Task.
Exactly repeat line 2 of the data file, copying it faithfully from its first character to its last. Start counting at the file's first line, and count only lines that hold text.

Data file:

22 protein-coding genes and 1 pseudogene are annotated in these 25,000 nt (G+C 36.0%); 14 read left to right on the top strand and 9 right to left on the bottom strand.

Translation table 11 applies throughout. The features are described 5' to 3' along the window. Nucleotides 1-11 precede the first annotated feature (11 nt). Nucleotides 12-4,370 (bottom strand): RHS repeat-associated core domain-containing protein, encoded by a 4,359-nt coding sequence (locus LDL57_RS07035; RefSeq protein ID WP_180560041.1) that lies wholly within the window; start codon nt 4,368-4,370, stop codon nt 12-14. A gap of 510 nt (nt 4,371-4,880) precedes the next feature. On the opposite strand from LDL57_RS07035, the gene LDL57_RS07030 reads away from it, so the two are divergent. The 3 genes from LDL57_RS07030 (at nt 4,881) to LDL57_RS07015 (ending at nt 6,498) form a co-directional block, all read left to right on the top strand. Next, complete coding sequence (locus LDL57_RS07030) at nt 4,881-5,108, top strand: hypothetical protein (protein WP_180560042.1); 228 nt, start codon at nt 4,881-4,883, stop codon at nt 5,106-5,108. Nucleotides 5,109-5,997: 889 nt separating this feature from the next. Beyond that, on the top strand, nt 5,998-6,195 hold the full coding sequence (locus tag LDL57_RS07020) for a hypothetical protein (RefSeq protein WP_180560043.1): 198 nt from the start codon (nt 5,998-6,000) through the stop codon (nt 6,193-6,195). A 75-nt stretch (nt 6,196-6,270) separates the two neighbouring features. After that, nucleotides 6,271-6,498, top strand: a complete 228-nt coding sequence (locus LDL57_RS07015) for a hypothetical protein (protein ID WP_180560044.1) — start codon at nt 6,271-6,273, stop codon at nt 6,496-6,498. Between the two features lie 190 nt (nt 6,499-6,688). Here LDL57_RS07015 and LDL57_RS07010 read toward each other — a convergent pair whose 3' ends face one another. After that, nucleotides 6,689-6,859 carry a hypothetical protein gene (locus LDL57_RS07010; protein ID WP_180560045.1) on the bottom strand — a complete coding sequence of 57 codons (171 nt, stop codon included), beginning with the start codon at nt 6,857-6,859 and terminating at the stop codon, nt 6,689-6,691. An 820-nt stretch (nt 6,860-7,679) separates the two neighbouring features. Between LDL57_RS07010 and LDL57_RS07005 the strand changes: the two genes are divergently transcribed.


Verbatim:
Translation table 11 applies throughout. The features are described 5' to 3' along the window. Nucleotides 1-11 precede the first annotated feature (11 nt). Nucleotides 12-4,370 (bottom strand): RHS repeat-associated core domain-containing protein, encoded by a 4,359-nt coding sequence (locus LDL57_RS07035; RefSeq protein ID WP_180560041.1) that lies wholly within the window; start codon nt 4,368-4,370, stop codon nt 12-14. A gap of 510 nt (nt 4,371-4,880) precedes the next feature. On the opposite strand from LDL57_RS07035, the gene LDL57_RS07030 reads away from it, so the two are divergent. The 3 genes from LDL57_RS07030 (at nt 4,881) to LDL57_RS07015 (ending at nt 6,498) form a co-directional block, all read left to right on the top strand. Next, complete coding sequence (locus LDL57_RS07030) at nt 4,881-5,108, top strand: hypothetical protein (protein WP_180560042.1); 228 nt, start codon at nt 4,881-4,883, stop codon at nt 5,106-5,108. Nucleotides 5,109-5,997: 889 nt separating this feature from the next. Beyond that, on the top strand, nt 5,998-6,195 hold the full coding sequence (locus tag LDL57_RS07020) for a hypothetical protein (RefSeq protein WP_180560043.1): 198 nt from the start codon (nt 5,998-6,000) through the stop codon (nt 6,193-6,195). A 75-nt stretch (nt 6,196-6,270) separates the two neighbouring features. After that, nucleotides 6,271-6,498, top strand: a complete 228-nt coding sequence (locus LDL57_RS07015) for a hypothetical protein (protein ID WP_180560044.1) — start codon at nt 6,271-6,273, stop codon at nt 6,496-6,498. Between the two features lie 190 nt (nt 6,499-6,688). Here LDL57_RS07015 and LDL57_RS07010 read toward each other — a convergent pair whose 3' ends face one another. After that, nucleotides 6,689-6,859 carry a hypothetical protein gene (locus LDL57_RS07010; protein ID WP_180560045.1) on the bottom strand — a complete coding sequence of 57 codons (171 nt, stop codon included), beginning with the start codon at nt 6,857-6,859 and terminating at the stop codon, nt 6,689-6,691. An 820-nt stretch (nt 6,860-7,679) separates the two neighbouring features. Between LDL57_RS07010 and LDL57_RS07005 the strand changes: the two genes are divergently transcribed.